The enormous casualties of the Western front brought conscription to England early in 1916, but the threat from the air brought exemption for all professional firemen though not for members of retained and volunteer brigades.

In London some precautions were taken and the depleted London Fire Brigade was strengthened by a detachment of the London Rifle Volunteers. These men, who were mostly too old for service at the Front, were given training and stood by at fire stations at night. The Royal Engineers also provided a small detachment of men with three motor lorries. The London Salvage Corps, the Kodak Works Brigade and the Metropolitan Water Board’s Works Fire Brigade put themselves voluntarily at the disposal of the chief officer for assistance at air-raid fires. On May 31st, 1915, the first air-raid on London took place. East-enders were surprised at half- past ten by the sound of explosions in the streets. Only one Zeppelin took part and it dropped a number of incendiary bombs. Six people were killed, two by being trapped in a burning house and another by jumping from the window of a burning house. London received no further attention from the enemy until September; in the meantime the Eastern Counties received sporadic visits during which a few fires were started. On the night of September 8th there was a heavier raid on London, when twenty-eight incendiary and twenty-one explosive bombs were dropped and twenty-nine fires were started, causing a £500,000 loss of property. The raid was over Bloomsbury and the north of the City, and it was in the City danger area that the serious fire situation arose, with fires in Holborn, Love Lane, Bartholomew’s Close, Wood Street and Silver Street. The Wood Street fire approached conflagration proportions and when, a few years later, the strict censorship on air-raid reports and locations was lifted, amazement was expressed at the fact that “no less than twenty-two motor pumps were at work at the fire in Wood Street” . On this night the first fire-brigade air-raid fatality of the war occurred. A house in Lamb’s Conduit Passage, Holborn, was alight with people trapped on the top floor. Rescues were made when it was reported that some people were still inside. Fireman J. S. Green went into the partly-collapsed and blazing building, was cut off by the fire and threw himself through an upper window, dying shortly afterwards of burns and injuries.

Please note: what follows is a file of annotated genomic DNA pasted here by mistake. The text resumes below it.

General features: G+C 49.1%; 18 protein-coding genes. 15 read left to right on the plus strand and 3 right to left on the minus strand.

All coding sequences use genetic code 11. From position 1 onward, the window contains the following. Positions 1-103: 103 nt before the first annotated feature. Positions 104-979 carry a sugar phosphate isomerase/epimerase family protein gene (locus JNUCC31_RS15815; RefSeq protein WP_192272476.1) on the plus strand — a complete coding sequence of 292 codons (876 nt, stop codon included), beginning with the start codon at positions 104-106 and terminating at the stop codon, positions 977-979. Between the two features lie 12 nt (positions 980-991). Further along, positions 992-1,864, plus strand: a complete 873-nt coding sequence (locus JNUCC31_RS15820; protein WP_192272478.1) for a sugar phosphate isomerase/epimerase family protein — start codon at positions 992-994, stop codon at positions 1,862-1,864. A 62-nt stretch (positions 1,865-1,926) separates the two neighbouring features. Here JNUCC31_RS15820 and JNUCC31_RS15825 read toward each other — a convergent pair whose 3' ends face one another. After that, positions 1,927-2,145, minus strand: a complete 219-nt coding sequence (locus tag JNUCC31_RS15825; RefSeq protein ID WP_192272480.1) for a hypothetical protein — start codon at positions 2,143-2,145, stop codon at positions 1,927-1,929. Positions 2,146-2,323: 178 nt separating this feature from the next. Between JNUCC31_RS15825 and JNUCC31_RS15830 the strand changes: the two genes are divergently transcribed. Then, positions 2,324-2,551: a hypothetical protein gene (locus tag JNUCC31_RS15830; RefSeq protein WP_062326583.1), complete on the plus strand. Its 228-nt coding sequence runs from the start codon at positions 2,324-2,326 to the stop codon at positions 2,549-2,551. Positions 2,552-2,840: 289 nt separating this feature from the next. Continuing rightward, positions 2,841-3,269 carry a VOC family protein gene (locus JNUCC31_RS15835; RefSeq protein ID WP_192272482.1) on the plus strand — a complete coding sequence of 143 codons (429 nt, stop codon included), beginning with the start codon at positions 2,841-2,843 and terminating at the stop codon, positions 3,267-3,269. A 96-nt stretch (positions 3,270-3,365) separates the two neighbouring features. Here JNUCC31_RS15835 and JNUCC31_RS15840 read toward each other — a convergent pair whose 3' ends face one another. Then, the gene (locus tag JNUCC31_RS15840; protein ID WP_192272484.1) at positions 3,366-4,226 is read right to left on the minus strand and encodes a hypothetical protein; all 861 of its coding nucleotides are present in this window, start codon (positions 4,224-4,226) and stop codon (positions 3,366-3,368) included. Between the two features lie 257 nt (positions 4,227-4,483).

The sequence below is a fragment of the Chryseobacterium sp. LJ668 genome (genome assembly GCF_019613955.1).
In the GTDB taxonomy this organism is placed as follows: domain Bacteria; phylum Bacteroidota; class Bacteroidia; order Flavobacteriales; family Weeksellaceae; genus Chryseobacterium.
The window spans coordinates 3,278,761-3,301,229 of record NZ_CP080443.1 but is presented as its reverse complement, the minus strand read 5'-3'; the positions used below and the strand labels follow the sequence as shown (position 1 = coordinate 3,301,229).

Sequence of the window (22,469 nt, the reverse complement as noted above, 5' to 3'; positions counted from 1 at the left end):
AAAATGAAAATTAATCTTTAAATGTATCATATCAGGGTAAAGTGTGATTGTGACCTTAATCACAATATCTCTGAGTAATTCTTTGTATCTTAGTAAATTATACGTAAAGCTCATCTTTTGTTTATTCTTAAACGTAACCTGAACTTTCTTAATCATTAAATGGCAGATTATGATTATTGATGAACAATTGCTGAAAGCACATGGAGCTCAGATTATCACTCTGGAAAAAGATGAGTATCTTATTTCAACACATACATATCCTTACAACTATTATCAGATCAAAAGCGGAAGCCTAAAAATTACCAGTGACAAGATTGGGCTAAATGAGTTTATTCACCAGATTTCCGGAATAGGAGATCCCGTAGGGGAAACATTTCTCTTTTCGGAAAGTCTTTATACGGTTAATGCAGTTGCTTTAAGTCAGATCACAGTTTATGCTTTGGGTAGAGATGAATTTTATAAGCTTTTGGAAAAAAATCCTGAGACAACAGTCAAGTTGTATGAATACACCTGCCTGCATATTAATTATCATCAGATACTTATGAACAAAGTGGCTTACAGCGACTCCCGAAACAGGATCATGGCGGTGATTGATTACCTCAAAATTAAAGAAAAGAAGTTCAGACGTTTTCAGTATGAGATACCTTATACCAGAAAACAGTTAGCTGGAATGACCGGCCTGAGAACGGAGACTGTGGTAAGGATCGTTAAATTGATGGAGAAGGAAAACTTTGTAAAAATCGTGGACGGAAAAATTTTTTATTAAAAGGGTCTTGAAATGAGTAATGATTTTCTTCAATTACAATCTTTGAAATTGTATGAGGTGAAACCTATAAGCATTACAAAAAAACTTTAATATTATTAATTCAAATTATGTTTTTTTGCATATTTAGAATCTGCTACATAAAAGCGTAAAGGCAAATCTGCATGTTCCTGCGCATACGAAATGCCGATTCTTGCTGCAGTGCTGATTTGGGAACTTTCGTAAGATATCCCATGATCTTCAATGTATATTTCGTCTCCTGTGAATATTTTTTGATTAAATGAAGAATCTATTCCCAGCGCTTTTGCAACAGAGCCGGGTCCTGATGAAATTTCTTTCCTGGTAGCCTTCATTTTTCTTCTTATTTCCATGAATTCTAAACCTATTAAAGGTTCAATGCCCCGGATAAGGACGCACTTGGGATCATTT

After September there was a lull, presumably caused by bad weather, until January 31st, 1916, when there was a serious raid on the Midlands, the Zeppelins penetrating as far as Burslem and Stoke in Staffordshire, causing considerable damage and casualties. 

This raid caused great disquiet, for it had not been thought that the air- ships could penetrate So far into British territory, but in the night of April 2nd, 1916, a single Zeppelin reached Scotland. 

Public reaction to the raids was varied; some demanded a proper warning system, shelters and a black-out instead of the ‘dim out’ augmented by the cutting off of electricity from the central supply of towns in the raiders’ path; others crowded into the streets when a raid took place to try to see the enemy and to watch the searchlights and the gunfire despite warnings and appeals to stay under cover. Indignation at the killing of civilians was intense: a formal inquest was held on all victims and coroners were unable to prevent their juries bringing in verdicts of “Wilful murder against the Kaiser” .

The raids and the threat of raids had secured exemption from the Conscription Act for professional firemen, but this was not considered necessary for the retained and volunteer firemen of the semi-urban and rural areas. Except for the London raid of September 8th, 1915, fire damage had been amazingly small. A number of factors may have accounted for this. The proportion of incendiary bombs to high-explosive bombs dropped was small. The difficulty of aiming them into areas of high fire risk without bomb-aiming instruments was considerable and a large number dropped in open country. The incendiary bomb of the time was not efficient and a large number were picked up unexploded. After a raid on Birmingham in October 1917 five undetonated bombs were found in the Austin Works. The bomb consisted of a conical sheet-metal canister with a saucer-like base pierced with holes to allow the flames to escape. It was twelve inches long and nine inches in diameter at the widest part. In the centre was a stick of thermite with a percussion ignition cap. The space around the thermite stick was filled with various materials, including resin, celluloid chippings and petrol, and the case was bound round with an inflammable rope. At the top was a handle used for dropping the bombs from an airship gondola and to this handle was attached a long cloth streamer to steady the bomb in flight and to ensure that it dropped nose first.